A new study backs up earlier research that demonstrated a strong connection between fitness levels and the size of the hippocampus.
Let me explain. The hippocampus, which is located deep within the brain, is responsible for storing and retrieving memories. Unfortunately, like many parts of our bodies, it usually atrophies as we age. That means it shrinks, which can lead to memory loss.
In a previous study, researchers at the University of Pittsburgh and University of Illinois at Urbana-Champaign measured the cardio respiratory fitness of 165 adults between the ages of 59 and 81. Then, using MRI, they analyzed the volume of the hippocampus of each participant and conducted some memory tests. They found that the most physically fit people had a larger hippocampus and the people with a larger hippocampus did better in spatial memory tests. Spatial memory is our ability to record information about our surroundings. For example, imagine yourself in a parking lot filled with cars. It’s your spatial memory that helps you recall what your car looks like and where you parked it.
The latest analysis was led by the same researchers who did the previous study – Kirk Erickson, professor of psychology at the University of Pittsburgh and Art Kramer, director of the Beckman Institute at the University of Illinois. It was just published in Proceedings of the National Academy of Sciences.
They took 120 healthy, but sedentary people between the ages of 55 and 80 and divided them into two groups. Half of them walked 40 minutes a day, three days a week for one year. The others only did stretching and toning exercises.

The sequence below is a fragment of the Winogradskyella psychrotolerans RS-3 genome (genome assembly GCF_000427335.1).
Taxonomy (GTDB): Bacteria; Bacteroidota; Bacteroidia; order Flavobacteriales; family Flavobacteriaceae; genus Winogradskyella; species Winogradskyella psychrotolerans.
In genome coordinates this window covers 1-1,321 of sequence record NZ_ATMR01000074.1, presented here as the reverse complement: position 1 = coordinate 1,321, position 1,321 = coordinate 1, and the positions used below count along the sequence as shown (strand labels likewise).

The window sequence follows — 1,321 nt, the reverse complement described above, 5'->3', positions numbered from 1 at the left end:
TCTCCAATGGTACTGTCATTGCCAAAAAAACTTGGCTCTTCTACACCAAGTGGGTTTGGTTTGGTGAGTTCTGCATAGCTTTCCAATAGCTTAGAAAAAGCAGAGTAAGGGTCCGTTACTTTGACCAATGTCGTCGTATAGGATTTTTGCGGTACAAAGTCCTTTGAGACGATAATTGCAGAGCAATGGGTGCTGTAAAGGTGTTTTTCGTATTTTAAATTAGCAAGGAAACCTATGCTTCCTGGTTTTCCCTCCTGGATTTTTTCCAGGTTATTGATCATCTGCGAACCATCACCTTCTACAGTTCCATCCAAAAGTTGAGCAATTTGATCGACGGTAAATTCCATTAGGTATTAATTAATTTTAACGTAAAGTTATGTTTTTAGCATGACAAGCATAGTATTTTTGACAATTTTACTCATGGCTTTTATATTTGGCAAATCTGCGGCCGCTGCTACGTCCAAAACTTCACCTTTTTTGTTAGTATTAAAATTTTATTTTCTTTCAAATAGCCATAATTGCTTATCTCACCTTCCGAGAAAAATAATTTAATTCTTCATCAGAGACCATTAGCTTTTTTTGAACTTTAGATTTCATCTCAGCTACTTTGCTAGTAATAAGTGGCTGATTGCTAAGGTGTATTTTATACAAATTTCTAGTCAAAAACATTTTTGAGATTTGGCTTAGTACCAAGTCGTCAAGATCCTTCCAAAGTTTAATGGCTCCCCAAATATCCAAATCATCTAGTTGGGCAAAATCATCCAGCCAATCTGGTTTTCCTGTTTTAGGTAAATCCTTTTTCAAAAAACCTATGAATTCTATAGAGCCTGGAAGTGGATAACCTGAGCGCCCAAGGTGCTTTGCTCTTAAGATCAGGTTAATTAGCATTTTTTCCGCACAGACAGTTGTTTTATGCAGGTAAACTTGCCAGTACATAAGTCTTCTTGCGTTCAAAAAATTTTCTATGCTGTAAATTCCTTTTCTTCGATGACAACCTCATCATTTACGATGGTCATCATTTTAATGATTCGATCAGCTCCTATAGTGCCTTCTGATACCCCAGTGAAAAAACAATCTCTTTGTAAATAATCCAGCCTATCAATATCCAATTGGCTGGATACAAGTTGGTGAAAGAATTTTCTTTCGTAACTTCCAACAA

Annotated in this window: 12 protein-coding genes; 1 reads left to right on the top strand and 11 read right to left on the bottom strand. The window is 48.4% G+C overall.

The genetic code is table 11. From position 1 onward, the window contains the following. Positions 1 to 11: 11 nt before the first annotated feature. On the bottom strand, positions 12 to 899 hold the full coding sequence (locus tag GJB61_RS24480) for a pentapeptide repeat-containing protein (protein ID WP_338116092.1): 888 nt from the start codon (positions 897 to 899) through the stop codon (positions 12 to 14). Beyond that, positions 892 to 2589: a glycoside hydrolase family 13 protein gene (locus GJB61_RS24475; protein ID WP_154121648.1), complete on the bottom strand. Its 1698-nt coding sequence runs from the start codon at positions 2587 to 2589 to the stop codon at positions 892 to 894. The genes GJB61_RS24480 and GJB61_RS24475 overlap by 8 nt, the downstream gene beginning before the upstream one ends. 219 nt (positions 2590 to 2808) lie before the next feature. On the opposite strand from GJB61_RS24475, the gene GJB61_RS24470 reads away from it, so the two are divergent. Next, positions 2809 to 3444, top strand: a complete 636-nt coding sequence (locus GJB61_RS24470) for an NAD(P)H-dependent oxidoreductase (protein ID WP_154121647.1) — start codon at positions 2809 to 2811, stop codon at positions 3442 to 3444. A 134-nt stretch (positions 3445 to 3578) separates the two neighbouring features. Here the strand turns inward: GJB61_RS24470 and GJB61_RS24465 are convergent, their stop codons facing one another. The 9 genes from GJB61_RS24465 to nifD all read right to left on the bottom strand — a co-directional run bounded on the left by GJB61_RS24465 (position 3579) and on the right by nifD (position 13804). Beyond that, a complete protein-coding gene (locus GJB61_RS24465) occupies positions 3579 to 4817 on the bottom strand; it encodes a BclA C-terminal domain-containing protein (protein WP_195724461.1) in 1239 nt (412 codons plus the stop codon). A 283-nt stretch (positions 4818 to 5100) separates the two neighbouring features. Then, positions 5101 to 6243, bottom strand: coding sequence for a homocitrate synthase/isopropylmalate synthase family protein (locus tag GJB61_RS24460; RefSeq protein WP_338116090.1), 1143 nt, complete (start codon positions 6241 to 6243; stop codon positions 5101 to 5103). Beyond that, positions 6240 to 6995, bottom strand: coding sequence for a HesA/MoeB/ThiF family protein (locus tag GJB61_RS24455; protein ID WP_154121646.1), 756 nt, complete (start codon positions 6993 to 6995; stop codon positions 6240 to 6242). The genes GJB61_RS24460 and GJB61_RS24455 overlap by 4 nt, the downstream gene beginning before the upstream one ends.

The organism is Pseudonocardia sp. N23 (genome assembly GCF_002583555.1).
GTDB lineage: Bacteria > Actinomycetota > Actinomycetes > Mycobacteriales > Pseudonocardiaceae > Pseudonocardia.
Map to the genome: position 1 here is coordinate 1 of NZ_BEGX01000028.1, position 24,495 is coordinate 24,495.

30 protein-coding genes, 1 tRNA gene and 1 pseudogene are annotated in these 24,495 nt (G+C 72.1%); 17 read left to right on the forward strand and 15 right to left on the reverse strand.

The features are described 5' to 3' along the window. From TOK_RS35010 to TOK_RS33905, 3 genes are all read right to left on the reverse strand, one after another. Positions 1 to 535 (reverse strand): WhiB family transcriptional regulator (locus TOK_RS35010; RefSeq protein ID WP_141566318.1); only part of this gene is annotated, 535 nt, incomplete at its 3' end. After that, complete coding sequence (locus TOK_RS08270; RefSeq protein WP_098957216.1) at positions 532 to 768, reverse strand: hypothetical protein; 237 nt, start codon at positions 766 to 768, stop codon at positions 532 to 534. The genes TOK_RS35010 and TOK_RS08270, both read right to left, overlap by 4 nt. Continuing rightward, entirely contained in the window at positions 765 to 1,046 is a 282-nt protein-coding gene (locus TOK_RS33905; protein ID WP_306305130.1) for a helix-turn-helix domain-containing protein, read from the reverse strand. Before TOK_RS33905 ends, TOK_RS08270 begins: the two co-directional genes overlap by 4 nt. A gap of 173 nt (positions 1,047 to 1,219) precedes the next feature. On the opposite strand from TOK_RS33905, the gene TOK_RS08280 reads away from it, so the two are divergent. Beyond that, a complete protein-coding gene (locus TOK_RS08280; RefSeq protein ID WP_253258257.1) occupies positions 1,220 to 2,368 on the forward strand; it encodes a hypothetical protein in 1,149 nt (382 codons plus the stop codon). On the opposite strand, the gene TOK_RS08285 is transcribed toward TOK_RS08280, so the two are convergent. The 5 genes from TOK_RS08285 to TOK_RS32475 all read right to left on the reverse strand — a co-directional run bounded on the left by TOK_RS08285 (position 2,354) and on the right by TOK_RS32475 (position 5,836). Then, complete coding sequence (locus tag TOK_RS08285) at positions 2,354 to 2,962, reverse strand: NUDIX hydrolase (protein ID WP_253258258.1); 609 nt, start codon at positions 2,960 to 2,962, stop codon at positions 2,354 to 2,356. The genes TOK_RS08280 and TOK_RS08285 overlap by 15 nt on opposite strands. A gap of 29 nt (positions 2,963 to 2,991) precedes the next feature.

They did brain scans on the participants before and after the study so they could compare the size of the hippocampus.
At the end of the year, in those who only did the stretching and toning, the hippocampus had shrunk 1.4 percent, which is consistent with normal aging.
The hippocampus did not shrink in the people who walked. Instead, it increased in size by 2 percent. According to the researchers, the size increase amounts to turning back the clock about two years. And what it all means, they say, is that a shrinking hippocampus is not inevitable. The shrinking can be reversed with just moderate exercise.
What isn’t known yet is what happens to the hippocampus when you stop exercising and what benefits there might be for people who exercise more intensely and more often.
But what they know now is good enough for me because I needed a little nudge to be more physically active. I am already keenly aware that walking is good for my heart, my bones, and my disposition – for just about everything, really. Yes, it’s time for a brisk walk. I do think I could manage 40 minutes a day, three days a week. Can you?